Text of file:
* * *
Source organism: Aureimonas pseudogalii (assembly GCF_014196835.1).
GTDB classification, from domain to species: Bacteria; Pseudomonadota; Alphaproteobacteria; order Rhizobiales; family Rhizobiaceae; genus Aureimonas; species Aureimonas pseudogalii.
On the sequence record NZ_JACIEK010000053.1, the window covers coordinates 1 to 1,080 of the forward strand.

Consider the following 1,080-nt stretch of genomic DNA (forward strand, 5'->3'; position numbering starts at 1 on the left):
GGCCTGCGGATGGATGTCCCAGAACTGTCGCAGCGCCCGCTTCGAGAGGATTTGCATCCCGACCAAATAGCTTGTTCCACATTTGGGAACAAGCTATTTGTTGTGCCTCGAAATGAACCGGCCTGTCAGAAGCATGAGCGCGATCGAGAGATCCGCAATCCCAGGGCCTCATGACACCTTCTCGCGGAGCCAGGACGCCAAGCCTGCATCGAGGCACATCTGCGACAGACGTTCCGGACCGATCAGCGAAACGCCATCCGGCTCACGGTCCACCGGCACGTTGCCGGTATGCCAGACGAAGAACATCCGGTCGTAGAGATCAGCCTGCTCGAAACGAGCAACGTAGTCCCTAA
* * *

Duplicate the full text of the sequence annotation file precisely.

Source organism: Aureimonas pseudogalii (assembly GCF_014196835.1).
GTDB classification, from domain to species: Bacteria; Pseudomonadota; Alphaproteobacteria; order Rhizobiales; family Rhizobiaceae; genus Aureimonas; species Aureimonas pseudogalii.
On the sequence record NZ_JACIEK010000053.1, the window covers coordinates 1 to 1,080 of the forward strand.

Consider the following 1,080-nt stretch of genomic DNA (forward strand, 5'->3'; position numbering starts at 1 on the left):
GGCCTGCGGATGGATGTCCCAGAACTGTCGCAGCGCCCGCTTCGAGAGGATTTGCATCCCGACCAAATAGCTTGTTCCACATTTGGGAACAAGCTATTTGTTGTGCCTCGAAATGAACCGGCCTGTCAGAAGCATGAGCGCGATCGAGAGATCCGCAATCCCAGGGCCTCATGACACCTTCTCGCGGAGCCAGGACGCCAAGCCTGCATCGAGGCACATCTGCGACAGACGTTCCGGACCGATCAGCGAAACGCCATCCGGCTCACGGTCCACCGGCACGTTGCCGGTATGCCAGACGAAGAACATCCGGTCGTAGAGATCAGCCTGCTCGAAACGAGCAACGTAGTCCCTAA